3. hospitality (2). “a love for strangers.” In order to be a leader you have to like people and welcome them. I like people. Can I pat myself on the back? Last Monday I was with a family in Bellingham to prepare for a funeral. I was there perhaps 1 ½ hours. For at least half of the time, the grown children screamed and yelled at each other, and I was the referee, and I loved it. I thought to myself, what a great honor God has given me to try and be a calming influence in an incredibly difficult time with years of tension coming to a head. I like people. Sometime this week I am going to post on Facebook, I have the best job in the world. Why? Because I hear stories of real people. They let me in their home. Their life.
4. teaching ability (2). This is the only specific ability for pastors in this list. This is not a moral quality, but a gift of God. Just a reminder that there are different leadership positions, and for pastors and other positions there are some practical gifts needed.
5. drinking habits (3) one commentator noted the positioning of teaching and not being drunk right next to each other, because its hard to teach and be drunk at the same time. I hope nobody is disappointed if I decline to get in the debate of whether an occasional social drink is acceptable. But this I know. Alcohol is such a problem in so many families and people that I totally abstain out of respect, and because so many people have had their lives compromised, as a church we will NEVER have alcohol at church gatherings, or allow alcohol in this building. Call me prudish if you want, but it’s a hedge I put up, it’s a discipline so that there are no traps. If you were to see me order a beer across the street, I could argue with you and convince you it is allowed because the Bible says “take a little wine for your stomaches sake” and “don’t get drunk,” but I will not order a beer. And I am not telling other leaders what to do! Sorry. I want to be a safe person for those who can no longer drink or should no longer drink, a completely sober person at all times.
6 temper (3). Not violent but gentle, not quarrelsome. Gentlesness is a fruit of the spirit, as was self-control. Clearly a life quality meant for all, but especially those who aspire to be leaders. If a person has a problem with getting angry way too much, they can learn. I don’t accept people saying they don’t have control. Gentleness is a learned discipline. I stay out of quarrels. The concept that has helped me the most is that of triangling. Don’t triangle! You want to be a leader? Don’t triangle. If somebody comes to me with a problem about somebody else, I listen and then depending on the situation I try to direct them to solving the problem. I don’t play detective and go back and forth. Sometimes I slip up and talk to somebody else about a third person, but what I am continuously learning to do is to stay out of quarrels as much as possible.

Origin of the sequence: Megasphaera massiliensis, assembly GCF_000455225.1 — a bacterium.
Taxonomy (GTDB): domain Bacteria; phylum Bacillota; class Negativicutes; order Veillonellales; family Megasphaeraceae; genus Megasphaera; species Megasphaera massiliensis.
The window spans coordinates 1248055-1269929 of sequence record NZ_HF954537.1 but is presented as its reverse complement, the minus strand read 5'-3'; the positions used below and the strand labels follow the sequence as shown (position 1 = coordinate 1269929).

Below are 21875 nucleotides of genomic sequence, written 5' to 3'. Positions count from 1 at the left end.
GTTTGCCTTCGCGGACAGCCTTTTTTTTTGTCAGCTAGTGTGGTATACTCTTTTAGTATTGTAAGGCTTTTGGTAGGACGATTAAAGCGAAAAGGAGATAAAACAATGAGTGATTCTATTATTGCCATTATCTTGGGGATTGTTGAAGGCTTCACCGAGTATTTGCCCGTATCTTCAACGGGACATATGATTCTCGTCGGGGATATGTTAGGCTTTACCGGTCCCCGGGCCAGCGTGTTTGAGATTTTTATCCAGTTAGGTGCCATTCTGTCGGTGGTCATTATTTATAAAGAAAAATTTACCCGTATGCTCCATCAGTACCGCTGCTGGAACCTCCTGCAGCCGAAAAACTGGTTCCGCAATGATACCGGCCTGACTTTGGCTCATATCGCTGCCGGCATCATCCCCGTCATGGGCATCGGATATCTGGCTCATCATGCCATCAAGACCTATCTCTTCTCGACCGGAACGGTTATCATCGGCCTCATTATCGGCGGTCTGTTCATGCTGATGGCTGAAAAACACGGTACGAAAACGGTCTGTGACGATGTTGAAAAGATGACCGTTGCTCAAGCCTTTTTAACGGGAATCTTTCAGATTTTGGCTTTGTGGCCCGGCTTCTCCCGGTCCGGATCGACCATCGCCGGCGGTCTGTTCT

7. attitude towards money. Later Paul says to Timothy Money is the root of all evil (1 Tim. 6:10). “not a lover of money.” Keeping money in a healthy perspective. Here is a family story that has helped me. My great-grandmother was a pastor, I believe it was when she was called to the Crouseville, Maine A.C. Church. Before she moved the great depression hit. Before she moved, the church called her and said, we are sorry Mrs. Davis, but we have no money to pay you, don’t come. She said, “how are you going to eat.” They answered, “well, we have our farms with chickens and eggs and other things. She said, “Then pay me with chickens and eggs.” Do not be a lover of money.
8. domestic discipline, “manage his own family well” (4-5). The world needs healthy examples. I’m not going to talk about my own family, we are what we are. I like what Joe Tom Tate, pastor of the Bellingham A.C. Church said back in the 50’s, “I wouldn’t trade the whole world for my children, but I wouldn’t give you 10¢ for three more just like them.” We all know good parents can produce rotten kids and kids can become good overcoming rotten parents. No person should be a pastor or leader if the needs are so great at home that being a pastor or leader detracts from their home-life.
9. spiritual maturity. Leaders need to have a certain level of maturity. Often that comes with age. In general in order to be a leader in this church we ask for a certain level of involvement, but we don’t have any hard and fast rules. Common sense.
10. outside reputation, do other see you walk the talk? Christians are watched. “If I were to ever become a Christian” I was told by a man in the community, “It would be because of your father. That man walked his talk.” People are smart. They know if we are being superficial.
Our Christian walk must come out of a pure desire to serve and know Christ. People know the difference. They are watching what we do more than what we say. May our desire be to follow Christ and serve him. High expectations. High calling. Holding ourselves to high standards. Amen.